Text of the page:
The title track though is from a completely different plain of reality though. It opens with a kind of Asiatic-influenced instrumental, featuring an amazing melting pot Fearnley's accordion, Finer's banjo and Woods' mandolin, it wouldn't exactly sound out of place on a film score, given its slowish, contemplative pacing. Even MacGowan's vocal is in key with the song's quality, his lyrics (if not completely crystal-clear at parts) telling the damning tale of life in the trenches in his typically straight-to-the-point manner. An amazing, somewhat experimental song, and a totally successful one as well. Brilliant album so far.

Unfortunately, there are several moments where the album lets itself down, the following Lorca's Novena being one of them. Darryl Hunt's bassline and Andrew Ranken's ominous drumbeat make this a slightly dark tune (trying to carry the vibe of the title track across), but one that fails, given the fact that what little melody there is isn't strong enough to hold its own against MacGowan's drunken ramble of a vocal or the instrumental atmospherics. Not really a very good song if truth be told. Summer In Siam goes for the same downtempo, moody vibe but this time, given the Latin vibes in the descending piano notes and the sadness in the saxophones make this a much more successful attempt at writing a darker tune. The fact that MacGowan's singing is at its atonal best and his lyrics being so as well (painting a gorgeous picture of a 'moon full of rainbows') help this song a great deal too.

Rain Street takes things up a notch or too, finding the Pogues at their very best, putting itself in nicely in the best songs of all time bag. An absolutely brilliant, uplifting tune which has a lot in common with the most fiery and melodic moments on the earlier Pogues records, and is one of the many moments on this album which suggests a happier and more unified band than the one which recorded Peace and Love.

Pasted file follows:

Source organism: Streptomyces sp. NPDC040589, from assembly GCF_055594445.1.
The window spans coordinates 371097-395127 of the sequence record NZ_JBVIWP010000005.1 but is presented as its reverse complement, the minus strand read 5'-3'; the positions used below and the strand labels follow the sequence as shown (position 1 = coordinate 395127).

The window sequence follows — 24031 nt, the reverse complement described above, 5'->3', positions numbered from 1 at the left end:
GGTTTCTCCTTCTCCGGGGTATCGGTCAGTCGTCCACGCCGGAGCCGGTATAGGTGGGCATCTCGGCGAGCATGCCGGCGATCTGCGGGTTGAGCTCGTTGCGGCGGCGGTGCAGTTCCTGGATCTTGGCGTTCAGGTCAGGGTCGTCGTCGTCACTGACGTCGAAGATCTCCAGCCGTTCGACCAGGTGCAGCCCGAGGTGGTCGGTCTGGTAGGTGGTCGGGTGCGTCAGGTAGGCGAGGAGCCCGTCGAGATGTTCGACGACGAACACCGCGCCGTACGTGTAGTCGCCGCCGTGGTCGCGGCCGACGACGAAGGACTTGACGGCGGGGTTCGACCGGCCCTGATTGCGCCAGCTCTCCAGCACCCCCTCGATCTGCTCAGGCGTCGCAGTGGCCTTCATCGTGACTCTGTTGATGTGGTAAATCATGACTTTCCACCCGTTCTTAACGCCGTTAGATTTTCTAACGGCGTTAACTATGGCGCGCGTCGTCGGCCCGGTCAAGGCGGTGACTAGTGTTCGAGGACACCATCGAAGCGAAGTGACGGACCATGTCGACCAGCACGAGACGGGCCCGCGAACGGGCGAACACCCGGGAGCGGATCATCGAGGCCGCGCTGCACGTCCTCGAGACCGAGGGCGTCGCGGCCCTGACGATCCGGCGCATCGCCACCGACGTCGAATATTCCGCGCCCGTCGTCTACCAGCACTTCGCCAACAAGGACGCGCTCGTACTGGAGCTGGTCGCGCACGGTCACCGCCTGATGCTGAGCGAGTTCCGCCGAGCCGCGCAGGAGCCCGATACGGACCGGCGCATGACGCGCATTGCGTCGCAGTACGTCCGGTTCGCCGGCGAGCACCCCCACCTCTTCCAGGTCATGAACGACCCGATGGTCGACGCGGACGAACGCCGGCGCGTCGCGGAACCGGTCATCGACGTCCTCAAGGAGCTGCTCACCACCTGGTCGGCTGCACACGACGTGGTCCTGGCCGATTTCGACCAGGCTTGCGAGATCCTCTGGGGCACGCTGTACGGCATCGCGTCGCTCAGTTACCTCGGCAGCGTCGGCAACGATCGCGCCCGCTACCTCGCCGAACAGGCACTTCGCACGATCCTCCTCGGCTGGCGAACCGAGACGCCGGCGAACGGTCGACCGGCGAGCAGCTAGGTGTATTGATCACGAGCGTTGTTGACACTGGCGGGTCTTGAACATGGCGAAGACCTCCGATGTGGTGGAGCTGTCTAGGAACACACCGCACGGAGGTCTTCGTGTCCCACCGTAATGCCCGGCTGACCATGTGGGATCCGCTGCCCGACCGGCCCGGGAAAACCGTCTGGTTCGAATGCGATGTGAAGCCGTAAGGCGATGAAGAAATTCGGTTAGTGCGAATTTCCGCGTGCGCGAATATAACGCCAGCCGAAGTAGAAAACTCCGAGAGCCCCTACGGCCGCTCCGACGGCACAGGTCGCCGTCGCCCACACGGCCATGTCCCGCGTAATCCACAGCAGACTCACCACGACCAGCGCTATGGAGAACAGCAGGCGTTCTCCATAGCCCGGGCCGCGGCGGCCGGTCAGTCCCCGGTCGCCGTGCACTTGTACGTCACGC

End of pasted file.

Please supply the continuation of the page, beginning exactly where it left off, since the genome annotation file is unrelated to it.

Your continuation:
Unfortunately, the rest of the album is mostly made up of rambling and not-so-interesting moments in the vein of Lorca's Novena. Rainbow Man is a fine, though not truly incredible slice of guitar-led rock 'n' roll, but aside from that, the rest of the album borders on the mediocre. The exceptions would be the pretty little instrumental of Maidrin Rua and the Woods-composed singalong Six To Go which puts the lid on the album. The Wake Of the Medusa, House Of the Gods and 5 Green Queens and Jean deserve props for the effort, and aren't bad songs by any stretch of the imagination.

However, as is the main flaw with this album, they sound weak and under-worked when put alongside Hell's Ditch's best moments. All in all, this one's a mixed bag, but its highlights are as good as any song I've ever heard, and for this reason alone it's an album I'd highly recommend. There are shades of the fire of their earlier and supposedly better works, as well the fantastically uplifting and finely-tuned drinking songs they were renowned for, with added Asiatic and Latin colours to give them that extra strength. All in all though, I feel the following rating's pretty fair;


Here are some videos for you to have a look at. If anyone fancies a linky, just ask - if I'm in a good mood I might very well send you one.

Last edited by Bulldog; 03-31-2009 at 08:11 AM.